Consumers with thin credit files may feel like they're stuck in an impossible Catch-22 situation: To fatten up a thin credit file, you must have access to credit—but it's difficult to get access to credit when you have a thin file.

But all is not lost. It is possible to build and improve your credit file. Just like going from having no muscles to being a bodybuilder, or at least getting into better shape, it takes time to beef up a credit file. Here are a few ways you can begin building a robust credit history:

  • Use Experian Boost®ø. Experian Boost can help thicken your Experian credit file by giving you credit for phone, utility and streaming service bills you're already paying. The service is completely free and can boost your credit scores fast by using your own positive payment history.
  • Apply for a secured credit card. Secured cards require you to put down a deposit, which typically acts as your credit line. Because the credit line is "secured," credit card issuers are more willing to provide these credit cards to those with little or adverse credit history. The issuer will usually report your payments to one or more of the credit reporting companies, helping you build credit.
  • Get a credit-builder loan. These are usually small loans of $300 to $1,000. In some instances, you make payments that are put in a savings account and you do not have access to the money until you've completed the terms of the agreement. You make fixed payments toward the loan, and once you reach the end of the term, the lender will return the balance to you, possibly with interest. Check to make sure the lender reports your payments to the credit bureaus before agreeing to the loan.
  • Ask a close friend or family member to add you as an authorized user. As an authorized user on a credit card account, you can benefit from the primary cardholder's positive credit history. You can use the account to make purchases, but you are not responsible for making the payments. Not all lenders report their authorized-user accounts to the credit reporting companies, so check with the lender before requesting to be added to the account.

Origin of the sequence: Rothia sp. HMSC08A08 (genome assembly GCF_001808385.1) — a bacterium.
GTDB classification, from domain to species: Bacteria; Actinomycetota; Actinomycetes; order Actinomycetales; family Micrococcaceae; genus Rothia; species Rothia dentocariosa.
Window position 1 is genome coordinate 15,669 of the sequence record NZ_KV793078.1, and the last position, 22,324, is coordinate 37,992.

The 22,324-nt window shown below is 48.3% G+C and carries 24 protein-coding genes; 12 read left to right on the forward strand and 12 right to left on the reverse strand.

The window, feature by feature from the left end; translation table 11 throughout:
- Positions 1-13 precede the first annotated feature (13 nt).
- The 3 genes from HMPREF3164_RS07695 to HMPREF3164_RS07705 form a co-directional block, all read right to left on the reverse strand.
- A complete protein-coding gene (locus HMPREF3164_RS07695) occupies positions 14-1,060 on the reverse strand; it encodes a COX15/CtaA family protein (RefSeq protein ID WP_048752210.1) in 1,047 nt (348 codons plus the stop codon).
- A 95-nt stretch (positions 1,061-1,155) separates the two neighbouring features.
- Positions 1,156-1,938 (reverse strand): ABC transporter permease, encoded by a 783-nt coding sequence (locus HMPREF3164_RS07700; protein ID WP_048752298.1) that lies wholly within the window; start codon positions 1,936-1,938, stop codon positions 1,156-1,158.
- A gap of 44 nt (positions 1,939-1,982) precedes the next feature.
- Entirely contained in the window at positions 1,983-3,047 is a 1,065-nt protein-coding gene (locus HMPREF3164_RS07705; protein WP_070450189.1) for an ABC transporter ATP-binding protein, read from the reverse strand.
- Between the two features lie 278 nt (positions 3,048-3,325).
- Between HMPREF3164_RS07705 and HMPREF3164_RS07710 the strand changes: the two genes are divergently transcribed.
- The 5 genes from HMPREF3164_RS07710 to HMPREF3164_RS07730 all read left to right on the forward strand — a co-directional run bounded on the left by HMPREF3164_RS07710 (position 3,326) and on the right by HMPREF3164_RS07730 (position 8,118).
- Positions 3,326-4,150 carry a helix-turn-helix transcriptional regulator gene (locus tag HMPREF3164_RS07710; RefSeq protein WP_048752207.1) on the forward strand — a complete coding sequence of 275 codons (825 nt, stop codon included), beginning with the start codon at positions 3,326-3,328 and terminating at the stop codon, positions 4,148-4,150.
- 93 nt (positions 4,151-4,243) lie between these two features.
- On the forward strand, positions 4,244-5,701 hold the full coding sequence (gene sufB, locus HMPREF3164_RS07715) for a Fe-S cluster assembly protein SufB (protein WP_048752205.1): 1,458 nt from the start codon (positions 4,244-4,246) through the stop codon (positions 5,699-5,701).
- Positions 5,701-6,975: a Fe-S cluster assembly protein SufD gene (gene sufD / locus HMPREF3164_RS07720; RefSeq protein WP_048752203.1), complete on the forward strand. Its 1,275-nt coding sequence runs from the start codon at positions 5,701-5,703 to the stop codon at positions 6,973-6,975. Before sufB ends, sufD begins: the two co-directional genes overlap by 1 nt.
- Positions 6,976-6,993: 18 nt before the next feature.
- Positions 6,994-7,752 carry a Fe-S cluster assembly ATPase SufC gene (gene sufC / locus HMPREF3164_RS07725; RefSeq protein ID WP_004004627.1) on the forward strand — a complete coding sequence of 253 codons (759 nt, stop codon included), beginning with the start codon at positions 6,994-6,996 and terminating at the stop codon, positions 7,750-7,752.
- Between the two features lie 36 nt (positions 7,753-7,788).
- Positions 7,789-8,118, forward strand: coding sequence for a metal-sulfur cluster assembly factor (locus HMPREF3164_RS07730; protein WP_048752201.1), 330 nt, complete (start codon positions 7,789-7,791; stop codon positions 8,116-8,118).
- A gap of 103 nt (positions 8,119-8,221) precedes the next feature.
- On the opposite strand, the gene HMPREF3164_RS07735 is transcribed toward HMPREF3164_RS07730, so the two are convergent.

The Bottom Line

Fattening up a thin credit file may help you obtain financing and other services you need. But adding accounts to your credit report is only the first step—the most important factor in building a positive credit history and good credit scores is to manage your credit accounts responsibly. Do so by always paying your bills on time, keeping credit card balances low and applying for credit only when you need it.

Once lenders can see you know how to manage credit accounts, you could find yourself with options for low-interest loans, rewards credit cards and more.

If you don't yet have any credit accounts in your name, you can create your credit report with Experian and begin building your credit history right away using Experian Go™.

As you take on new accounts and build your credit profile, you can monitor your credit for free with Experian to watch your credit history grow.

How Good Is Your Credit Score?